The murder of popular singer from the Oromo ethnic group, Haacaaluu Hundeessa, in late June has led to more than a week of unrest and violence in Ethiopia.

According to police, around 239 people have died in protest due to lethal force from authorities and interethnic violence.

Hundeessa has been described as the voice of Oromo people who have long felt shunned from the country’s political and economic sphere. His anti-government stance and love for his community were two defining features in Hundeessa’s music, and his legacy will, undoubtedly, live on.

His death by unknown attackers has heightened existing ethnic tensions in the capital of Addis Ababa and surrounding Oromia regions. Prime Minister Abiy Ahmed, who was elected in 2018, addressed the unrest deeming it an “evil act”, however, he asked citizens to refrain from violence and indicated that it represented “coordinated attempts” to destabilise the country.

Decades of Discrimination

Despite being Ethiopia’s largest ethnic group, the Oromo people have been subjected to decades of political oppression and discrimination under several governments. During the reign of Emperor Haile Selassie, the Oromo language and traditional religion was banned.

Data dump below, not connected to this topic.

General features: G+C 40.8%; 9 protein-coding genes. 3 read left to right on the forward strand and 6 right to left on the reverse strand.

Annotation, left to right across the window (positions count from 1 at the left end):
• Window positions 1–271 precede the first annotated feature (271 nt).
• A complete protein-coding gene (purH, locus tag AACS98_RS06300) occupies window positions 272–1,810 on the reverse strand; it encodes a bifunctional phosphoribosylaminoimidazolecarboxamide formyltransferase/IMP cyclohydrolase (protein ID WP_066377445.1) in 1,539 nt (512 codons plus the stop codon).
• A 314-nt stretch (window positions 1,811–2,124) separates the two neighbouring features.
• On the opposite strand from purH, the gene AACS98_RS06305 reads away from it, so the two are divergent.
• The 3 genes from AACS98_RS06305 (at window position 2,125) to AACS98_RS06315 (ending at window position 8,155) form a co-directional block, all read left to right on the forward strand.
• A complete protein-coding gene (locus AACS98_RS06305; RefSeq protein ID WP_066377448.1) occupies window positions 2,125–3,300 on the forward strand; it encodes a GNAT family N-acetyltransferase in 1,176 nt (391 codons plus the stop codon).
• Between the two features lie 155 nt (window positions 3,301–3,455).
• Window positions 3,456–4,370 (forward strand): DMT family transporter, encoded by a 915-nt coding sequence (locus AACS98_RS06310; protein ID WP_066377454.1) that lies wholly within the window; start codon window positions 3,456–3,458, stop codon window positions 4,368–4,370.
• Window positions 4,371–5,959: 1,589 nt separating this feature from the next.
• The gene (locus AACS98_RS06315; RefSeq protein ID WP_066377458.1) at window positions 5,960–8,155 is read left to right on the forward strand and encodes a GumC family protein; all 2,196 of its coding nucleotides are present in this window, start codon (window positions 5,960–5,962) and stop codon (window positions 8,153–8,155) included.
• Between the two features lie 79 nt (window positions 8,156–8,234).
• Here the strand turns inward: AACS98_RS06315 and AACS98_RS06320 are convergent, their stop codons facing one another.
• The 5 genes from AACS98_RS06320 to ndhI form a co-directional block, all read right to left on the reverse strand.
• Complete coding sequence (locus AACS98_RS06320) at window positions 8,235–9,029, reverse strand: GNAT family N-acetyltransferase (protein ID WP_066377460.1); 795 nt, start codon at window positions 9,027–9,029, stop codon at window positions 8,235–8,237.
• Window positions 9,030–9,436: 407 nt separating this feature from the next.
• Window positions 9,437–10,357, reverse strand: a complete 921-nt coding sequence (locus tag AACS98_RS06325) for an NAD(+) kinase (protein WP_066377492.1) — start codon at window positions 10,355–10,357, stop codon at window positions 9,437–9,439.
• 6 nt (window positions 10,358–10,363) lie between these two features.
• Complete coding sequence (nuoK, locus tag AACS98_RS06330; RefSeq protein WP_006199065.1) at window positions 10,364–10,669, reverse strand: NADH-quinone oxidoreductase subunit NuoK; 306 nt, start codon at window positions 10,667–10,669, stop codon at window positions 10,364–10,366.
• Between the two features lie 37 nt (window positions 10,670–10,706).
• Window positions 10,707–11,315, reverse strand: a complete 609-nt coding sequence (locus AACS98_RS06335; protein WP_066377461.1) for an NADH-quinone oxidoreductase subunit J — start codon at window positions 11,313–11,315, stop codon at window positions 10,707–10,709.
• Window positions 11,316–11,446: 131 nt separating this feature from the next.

It was only in 2018, when PM Ahmed – the first Oromo leader – was elected, that a more progressive future for the Oromo community was paved. When Ahmed stepped into power, he released political prisoners, unbanned many political parties and promised free and fair elections.

However, with the recent arrest of several Oromo Liberation Front members, many have accused the Prime Minister of backtracking on his promises and reverting to old oppressive tactics. It also does not help that the promised democratic elections have now been postponed due to the coronavirus pandemic.

Many will remember Prime Minister Ahmed receiving the Nobel Peace Prize only last year for his incredible work settling a decades-long conflict between Ethiopia and Eritrea. Now, Ahmed has another heavy burden to take on – uniting the country despite its many ethnic divisions before unrest turns into something worse.

Photo Credit: Reuters

Aisha Mohamed